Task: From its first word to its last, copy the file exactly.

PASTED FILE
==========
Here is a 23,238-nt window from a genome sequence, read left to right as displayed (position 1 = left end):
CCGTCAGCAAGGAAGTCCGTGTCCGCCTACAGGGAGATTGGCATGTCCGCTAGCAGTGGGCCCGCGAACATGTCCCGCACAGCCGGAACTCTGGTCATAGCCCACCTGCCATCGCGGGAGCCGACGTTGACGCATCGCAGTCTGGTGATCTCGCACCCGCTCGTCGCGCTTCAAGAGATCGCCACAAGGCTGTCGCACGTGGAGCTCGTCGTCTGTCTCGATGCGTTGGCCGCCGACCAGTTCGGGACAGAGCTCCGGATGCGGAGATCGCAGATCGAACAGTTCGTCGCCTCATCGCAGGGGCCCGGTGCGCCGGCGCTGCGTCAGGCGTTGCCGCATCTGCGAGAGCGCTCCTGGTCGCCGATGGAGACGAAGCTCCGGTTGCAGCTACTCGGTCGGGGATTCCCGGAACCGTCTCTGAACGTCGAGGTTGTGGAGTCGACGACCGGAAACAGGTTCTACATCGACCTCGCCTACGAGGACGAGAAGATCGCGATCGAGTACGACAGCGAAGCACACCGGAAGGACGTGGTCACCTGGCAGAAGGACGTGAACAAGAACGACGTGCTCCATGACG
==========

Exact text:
Here is a 23,238-nt window from a genome sequence, read left to right as displayed (position 1 = left end):
CCGTCAGCAAGGAAGTCCGTGTCCGCCTACAGGGAGATTGGCATGTCCGCTAGCAGTGGGCCCGCGAACATGTCCCGCACAGCCGGAACTCTGGTCATAGCCCACCTGCCATCGCGGGAGCCGACGTTGACGCATCGCAGTCTGGTGATCTCGCACCCGCTCGTCGCGCTTCAAGAGATCGCCACAAGGCTGTCGCACGTGGAGCTCGTCGTCTGTCTCGATGCGTTGGCCGCCGACCAGTTCGGGACAGAGCTCCGGATGCGGAGATCGCAGATCGAACAGTTCGTCGCCTCATCGCAGGGGCCCGGTGCGCCGGCGCTGCGTCAGGCGTTGCCGCATCTGCGAGAGCGCTCCTGGTCGCCGATGGAGACGAAGCTCCGGTTGCAGCTACTCGGTCGGGGATTCCCGGAACCGTCTCTGAACGTCGAGGTTGTGGAGTCGACGACCGGAAACAGGTTCTACATCGACCTCGCCTACGAGGACGAGAAGATCGCGATCGAGTACGACAGCGAAGCACACCGGAAGGACGTGGTCACCTGGCAGAAGGACGTGAACAAGAACGACGTGCTCCATGACG